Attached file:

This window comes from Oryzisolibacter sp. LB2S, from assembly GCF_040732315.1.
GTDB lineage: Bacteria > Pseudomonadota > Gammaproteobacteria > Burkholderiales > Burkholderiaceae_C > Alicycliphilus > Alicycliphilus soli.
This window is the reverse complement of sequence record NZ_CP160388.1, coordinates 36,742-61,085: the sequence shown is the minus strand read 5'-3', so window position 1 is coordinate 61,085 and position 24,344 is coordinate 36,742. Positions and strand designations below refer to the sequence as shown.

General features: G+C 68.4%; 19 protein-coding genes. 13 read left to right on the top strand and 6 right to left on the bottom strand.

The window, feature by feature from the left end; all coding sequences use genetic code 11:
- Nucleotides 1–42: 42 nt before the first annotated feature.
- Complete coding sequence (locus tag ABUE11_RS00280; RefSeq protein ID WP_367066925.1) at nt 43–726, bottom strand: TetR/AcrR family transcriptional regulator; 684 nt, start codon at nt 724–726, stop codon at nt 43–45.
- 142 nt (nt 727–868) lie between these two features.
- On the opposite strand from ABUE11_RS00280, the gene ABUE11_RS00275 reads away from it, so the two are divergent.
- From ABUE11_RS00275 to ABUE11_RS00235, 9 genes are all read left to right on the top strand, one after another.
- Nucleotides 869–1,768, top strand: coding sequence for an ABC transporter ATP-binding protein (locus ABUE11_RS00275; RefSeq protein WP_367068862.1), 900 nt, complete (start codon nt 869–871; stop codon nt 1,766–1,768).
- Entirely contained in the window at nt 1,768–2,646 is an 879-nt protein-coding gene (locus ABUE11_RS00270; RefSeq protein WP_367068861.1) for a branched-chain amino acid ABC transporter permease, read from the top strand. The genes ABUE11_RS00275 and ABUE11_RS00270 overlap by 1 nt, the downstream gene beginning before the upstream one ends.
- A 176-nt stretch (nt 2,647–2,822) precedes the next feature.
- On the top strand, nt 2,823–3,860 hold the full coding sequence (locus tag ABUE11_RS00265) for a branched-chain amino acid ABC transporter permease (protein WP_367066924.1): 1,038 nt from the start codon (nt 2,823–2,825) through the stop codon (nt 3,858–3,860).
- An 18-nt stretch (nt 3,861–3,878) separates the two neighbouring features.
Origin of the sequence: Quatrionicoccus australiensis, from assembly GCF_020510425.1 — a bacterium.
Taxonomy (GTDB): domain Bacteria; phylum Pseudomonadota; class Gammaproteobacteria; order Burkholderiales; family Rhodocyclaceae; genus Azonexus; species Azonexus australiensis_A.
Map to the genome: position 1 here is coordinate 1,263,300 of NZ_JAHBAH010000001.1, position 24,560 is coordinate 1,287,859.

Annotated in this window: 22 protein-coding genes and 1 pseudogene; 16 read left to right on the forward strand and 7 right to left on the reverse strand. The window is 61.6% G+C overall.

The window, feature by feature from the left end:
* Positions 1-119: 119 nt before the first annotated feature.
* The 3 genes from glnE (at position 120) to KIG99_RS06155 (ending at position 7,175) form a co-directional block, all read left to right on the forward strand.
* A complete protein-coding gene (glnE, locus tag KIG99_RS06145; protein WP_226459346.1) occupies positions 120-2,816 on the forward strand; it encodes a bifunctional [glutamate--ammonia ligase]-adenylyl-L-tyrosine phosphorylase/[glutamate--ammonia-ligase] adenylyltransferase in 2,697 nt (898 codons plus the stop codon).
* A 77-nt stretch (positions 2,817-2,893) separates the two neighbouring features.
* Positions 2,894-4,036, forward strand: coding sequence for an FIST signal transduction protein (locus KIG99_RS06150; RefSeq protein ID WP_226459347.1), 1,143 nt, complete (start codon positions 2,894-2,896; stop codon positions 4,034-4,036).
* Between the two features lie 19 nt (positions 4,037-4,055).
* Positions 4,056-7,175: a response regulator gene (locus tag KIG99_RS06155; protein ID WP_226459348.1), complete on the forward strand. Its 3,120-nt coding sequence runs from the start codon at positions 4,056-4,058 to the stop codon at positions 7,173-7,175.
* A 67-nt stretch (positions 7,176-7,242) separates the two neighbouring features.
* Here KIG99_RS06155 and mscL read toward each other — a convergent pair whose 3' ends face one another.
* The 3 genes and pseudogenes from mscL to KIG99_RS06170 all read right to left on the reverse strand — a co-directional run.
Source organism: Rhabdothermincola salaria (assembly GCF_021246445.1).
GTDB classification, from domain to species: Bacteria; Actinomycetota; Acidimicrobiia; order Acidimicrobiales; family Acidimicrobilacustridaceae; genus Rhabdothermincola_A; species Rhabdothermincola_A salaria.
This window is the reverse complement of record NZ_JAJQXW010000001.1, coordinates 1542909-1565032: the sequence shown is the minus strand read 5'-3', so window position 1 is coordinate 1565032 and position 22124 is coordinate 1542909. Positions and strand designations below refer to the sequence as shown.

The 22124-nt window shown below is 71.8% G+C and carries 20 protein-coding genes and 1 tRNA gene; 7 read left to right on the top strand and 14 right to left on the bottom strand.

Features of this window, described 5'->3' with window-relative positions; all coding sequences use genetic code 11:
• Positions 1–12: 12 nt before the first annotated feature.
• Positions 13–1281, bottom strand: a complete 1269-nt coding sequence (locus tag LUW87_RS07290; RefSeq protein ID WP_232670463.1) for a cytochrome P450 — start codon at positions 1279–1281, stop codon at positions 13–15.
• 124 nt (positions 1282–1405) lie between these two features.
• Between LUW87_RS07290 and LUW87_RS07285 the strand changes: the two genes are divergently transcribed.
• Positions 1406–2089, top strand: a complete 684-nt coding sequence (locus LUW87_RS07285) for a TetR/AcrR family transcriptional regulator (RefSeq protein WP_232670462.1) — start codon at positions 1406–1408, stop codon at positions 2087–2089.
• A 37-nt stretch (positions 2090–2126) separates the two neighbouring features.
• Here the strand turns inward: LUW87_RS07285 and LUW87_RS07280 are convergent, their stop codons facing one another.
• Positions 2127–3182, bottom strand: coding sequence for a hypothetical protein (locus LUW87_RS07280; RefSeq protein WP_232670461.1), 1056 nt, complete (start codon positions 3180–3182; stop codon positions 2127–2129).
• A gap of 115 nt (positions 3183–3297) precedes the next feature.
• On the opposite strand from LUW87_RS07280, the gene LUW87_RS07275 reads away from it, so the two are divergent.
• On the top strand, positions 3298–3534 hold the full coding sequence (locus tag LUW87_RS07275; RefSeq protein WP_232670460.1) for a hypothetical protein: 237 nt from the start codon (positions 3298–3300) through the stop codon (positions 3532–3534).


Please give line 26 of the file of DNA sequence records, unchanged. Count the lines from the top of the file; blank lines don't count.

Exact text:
* Between the two features lie 19 nt (positions 4,037-4,055).